“Digital text, digital work, is often engaged with at a lower level of attention. By moving everything online, it’s going to become even more decontextualized. Overall, I think there’s going to be less deeper learning going on,” Trakhman says. “I believe there’s a time and a place for digital, but educators need to be mindful of the time and place for using these resources. Rolling out these digital suites is not really the best for student learning.”
Pearson’s digital-first initiative will dramatically bring down textbook costs on average, albeit by phasing out the concept of ownership. But increasingly, colleges are embracing textbooks that cost … nothing.
Just as traditional software has a thriving open source community, textbooks have Open Educational Resources, complete textbooks that typically come free of charge digitally, or for a small fee—enough to cover the printing—in hard copy. And while it’s not an entirely new concept, OER has gained momentum in recent years, particularly as support has picked up at an institutional level, rather than on a course by course basis. According to a 2018 Babson College survey, faculty awareness of OER jumped from 34 percent to 46 percent since 2015.
One of OER’s leading proponents is OpenStax, a nonprofit based out of Rice University that offers a few dozen free textbooks, covering everything from AP Biology to Principles of Accounting. In the 2019–2020 academic year, 2.7 million students across 6,600 institutions used an OpenStax product instead of a for-profit equivalent.
The knock against OER is that, well, you get what you pay for. “One faculty member told me only half-jokingly, that OER is like a puppy that’s free. You get the free puppy, but then you have to do all the work,” says Cengage’s Hansen, who argues that traditional publishers provide critical supporting materials, like assessment questions, that OER often lacks, and can push more regular updates.
But OpenStax editor-in-chief David Harris brushes off those dismissals. “We go to the same author pools that the publishers go to,” Harris says. “We put our authors through an extensive evaluation process. When they start working on the project, we have an extensive peer review process. You can’t shortcut that. We resemble a traditional publisher on that front.”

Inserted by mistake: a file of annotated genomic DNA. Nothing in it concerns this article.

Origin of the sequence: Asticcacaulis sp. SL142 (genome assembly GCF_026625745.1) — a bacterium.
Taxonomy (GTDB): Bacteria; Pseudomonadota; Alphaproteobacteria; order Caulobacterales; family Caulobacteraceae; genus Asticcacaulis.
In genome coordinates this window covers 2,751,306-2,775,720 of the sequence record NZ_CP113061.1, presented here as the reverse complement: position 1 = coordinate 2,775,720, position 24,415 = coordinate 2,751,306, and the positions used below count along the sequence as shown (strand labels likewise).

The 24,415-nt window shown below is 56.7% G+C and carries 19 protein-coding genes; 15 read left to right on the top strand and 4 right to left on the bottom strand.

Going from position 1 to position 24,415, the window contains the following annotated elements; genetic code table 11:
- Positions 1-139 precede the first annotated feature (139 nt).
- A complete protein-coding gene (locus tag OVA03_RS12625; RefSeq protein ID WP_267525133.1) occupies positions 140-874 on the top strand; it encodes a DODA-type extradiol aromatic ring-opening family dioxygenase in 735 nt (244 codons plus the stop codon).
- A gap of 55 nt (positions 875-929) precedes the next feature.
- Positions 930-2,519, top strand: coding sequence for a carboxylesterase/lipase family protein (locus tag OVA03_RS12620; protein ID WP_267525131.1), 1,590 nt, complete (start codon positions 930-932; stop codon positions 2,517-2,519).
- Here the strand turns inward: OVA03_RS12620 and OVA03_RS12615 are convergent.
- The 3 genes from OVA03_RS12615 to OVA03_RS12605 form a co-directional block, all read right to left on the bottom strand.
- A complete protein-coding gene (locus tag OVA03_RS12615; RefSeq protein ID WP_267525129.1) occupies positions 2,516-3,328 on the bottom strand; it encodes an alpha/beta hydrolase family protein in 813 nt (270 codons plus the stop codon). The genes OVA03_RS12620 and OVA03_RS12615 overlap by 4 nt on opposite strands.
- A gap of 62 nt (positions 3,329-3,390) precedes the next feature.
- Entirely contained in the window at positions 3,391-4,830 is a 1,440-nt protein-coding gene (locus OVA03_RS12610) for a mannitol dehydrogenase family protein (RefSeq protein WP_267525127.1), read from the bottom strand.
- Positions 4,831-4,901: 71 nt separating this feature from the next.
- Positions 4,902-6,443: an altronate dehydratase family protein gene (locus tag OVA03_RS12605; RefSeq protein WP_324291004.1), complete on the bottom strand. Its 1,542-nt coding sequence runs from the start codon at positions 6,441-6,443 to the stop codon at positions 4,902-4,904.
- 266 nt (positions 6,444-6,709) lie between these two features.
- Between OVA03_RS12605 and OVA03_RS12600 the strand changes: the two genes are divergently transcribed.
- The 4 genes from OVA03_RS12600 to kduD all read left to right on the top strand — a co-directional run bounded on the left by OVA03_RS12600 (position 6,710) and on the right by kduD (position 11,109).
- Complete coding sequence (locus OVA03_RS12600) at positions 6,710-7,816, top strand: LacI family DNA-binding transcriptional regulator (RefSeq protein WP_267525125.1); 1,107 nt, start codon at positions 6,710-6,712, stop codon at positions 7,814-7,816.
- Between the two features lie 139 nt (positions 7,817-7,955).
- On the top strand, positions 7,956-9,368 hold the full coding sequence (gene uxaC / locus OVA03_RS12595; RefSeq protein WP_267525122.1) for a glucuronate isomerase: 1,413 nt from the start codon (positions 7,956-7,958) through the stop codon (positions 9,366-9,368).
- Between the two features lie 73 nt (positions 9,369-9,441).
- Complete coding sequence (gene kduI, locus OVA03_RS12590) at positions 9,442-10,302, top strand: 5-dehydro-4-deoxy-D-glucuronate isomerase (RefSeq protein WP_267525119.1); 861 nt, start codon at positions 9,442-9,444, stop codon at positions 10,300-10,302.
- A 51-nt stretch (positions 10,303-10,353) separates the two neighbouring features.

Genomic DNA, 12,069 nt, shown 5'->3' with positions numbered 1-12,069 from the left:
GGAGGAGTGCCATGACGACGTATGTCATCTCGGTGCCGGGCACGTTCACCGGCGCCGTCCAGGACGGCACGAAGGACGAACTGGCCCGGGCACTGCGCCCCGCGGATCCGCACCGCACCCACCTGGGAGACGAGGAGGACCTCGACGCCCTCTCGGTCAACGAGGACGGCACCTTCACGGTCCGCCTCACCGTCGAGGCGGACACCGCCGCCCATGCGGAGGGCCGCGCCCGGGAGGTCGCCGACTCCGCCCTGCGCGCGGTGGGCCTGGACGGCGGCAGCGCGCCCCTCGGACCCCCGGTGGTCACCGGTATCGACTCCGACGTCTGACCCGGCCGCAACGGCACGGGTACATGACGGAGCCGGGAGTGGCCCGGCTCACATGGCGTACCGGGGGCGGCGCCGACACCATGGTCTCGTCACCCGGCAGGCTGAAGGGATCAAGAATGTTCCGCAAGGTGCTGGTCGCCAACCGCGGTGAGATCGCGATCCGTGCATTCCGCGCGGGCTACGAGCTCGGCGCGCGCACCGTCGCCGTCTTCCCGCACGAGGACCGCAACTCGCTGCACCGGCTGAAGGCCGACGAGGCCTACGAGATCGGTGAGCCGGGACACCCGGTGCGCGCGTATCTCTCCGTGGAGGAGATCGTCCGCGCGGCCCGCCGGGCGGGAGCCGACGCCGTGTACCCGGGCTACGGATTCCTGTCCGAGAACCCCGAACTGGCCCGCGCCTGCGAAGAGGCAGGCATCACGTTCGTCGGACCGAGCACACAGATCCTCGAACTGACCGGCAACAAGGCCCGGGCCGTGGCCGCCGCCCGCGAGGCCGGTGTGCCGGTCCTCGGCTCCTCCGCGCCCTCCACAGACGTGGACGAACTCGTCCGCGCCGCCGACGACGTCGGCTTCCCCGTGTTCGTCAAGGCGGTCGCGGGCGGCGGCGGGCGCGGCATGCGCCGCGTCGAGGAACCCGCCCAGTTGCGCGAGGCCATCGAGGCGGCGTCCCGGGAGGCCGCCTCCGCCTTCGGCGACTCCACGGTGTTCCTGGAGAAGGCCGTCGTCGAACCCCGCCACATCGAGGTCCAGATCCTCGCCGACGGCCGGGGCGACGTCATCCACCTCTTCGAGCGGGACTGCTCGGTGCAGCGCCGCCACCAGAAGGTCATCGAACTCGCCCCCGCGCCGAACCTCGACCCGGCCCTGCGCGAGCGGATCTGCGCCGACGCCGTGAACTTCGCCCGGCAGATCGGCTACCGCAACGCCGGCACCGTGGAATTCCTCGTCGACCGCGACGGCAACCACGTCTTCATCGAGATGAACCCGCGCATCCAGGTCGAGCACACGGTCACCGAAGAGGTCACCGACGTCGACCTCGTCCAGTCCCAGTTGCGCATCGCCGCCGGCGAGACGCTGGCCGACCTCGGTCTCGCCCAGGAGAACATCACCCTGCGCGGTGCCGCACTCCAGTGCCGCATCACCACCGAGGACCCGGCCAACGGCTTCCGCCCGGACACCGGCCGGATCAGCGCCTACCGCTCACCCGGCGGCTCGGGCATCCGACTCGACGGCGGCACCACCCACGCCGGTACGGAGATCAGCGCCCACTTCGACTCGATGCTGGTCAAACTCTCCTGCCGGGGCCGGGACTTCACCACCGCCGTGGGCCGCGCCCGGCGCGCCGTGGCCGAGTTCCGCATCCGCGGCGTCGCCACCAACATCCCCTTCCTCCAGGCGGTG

Harris also argues that while OpenStax updates materials annually as needed, it doesn’t do full revisions just for the sake of it. “Our physics book, which we published in 2012, we haven’t done a revision yet, and we don’t want to,” he says. “The laws of physics haven’t changed for the last eight years, I can guarantee you that.”
By virtue of being free, OER materials also heavily skew toward digital, with hardcover as a secondary option. (Or you can download the PDF and print it out yourself.) The same caveats about efficacy apply. But at least OER doesn’t lock you into one digital platform, the way the major publishers do. OpenStax alone counts around 50 ecosystem partners to provide homework and testing support. Faculty can choose the one that best suits their needs, versus being locked into Pearson's platform when you buy a Pearson textbook.
“You pick what’s best for your course,” says Harris. “We have open license content that you can adapt, and then you can pick and choose from five or six online homework platforms that better meet your curricular needs. That’s getting more flexibility, more innovation, at a much lower price.”
OER isn’t the right solution for everyone; not every course has a viable OER textbook option, and even those that do might find a major publisher’s take on the material superior. That same Babson survey featured repeated concerns about the quality of both images and text in OER materials. But if the textbook ownership model is inexorably changing toward an uncertain end, it’s heartening that at least one final destination is free.
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Or you could always split the difference.
That’s the territory Cengage wants to stake out. Late last summer, the educational publishing behemoth—it announced a planned merger with McGraw Hill in May; the combined company would surpass all but Pearson in market capitalization—rolled out Cengage Unlimited, a “Netflix for Textbooks” model that rolls all textbook rentals and digital platform access into a single rate: $120 for a semester, $180 for a full year, or $240 for two years. Almost a year in, the US-only program has a million subscribers.
“One of the beauties of the model is the customer, in this case the faculty, does not need to change anything,” says Hansen. “And it’s significantly more affordable for the students.”
For students, though, the savings depend on how many of your courses rely on Cengage textbooks. And since those decisions most commonly happen at the faculty level, that number can change dramatically from one semester to the next. In this way it maybe mirrors the Netflix model a little too closely; what you get out of it can change precipitously from one month to the next.
As more and more coursework winds up online, the Balkanization of teaching resources cuts ever deeper. “You’re talking about students potentially operating on 10 or 15 different platforms as part of their four-year learning experience in college. That is suboptimal. That’s clearly suboptimal,” Hansen says. “What we’re trying to do is create interoperability, where you can actually make the interfaces similar, and allow the data to travel from one platform to another.”
Cengage acquired a company called Learning Objects in 2015 that could potentially act a bridge. That process, though, is extremely early days. And the incentives for it to flourish seem minimal, given the inherent value of locking teachers and their students into a single ecosystem across as many courses as possible.
But at least it’s part of the conversation. And while the business of buying and selling—or leasing, more often—textbooks looks much different than it did just a few years ago, at least that evolution tilts toward affordability.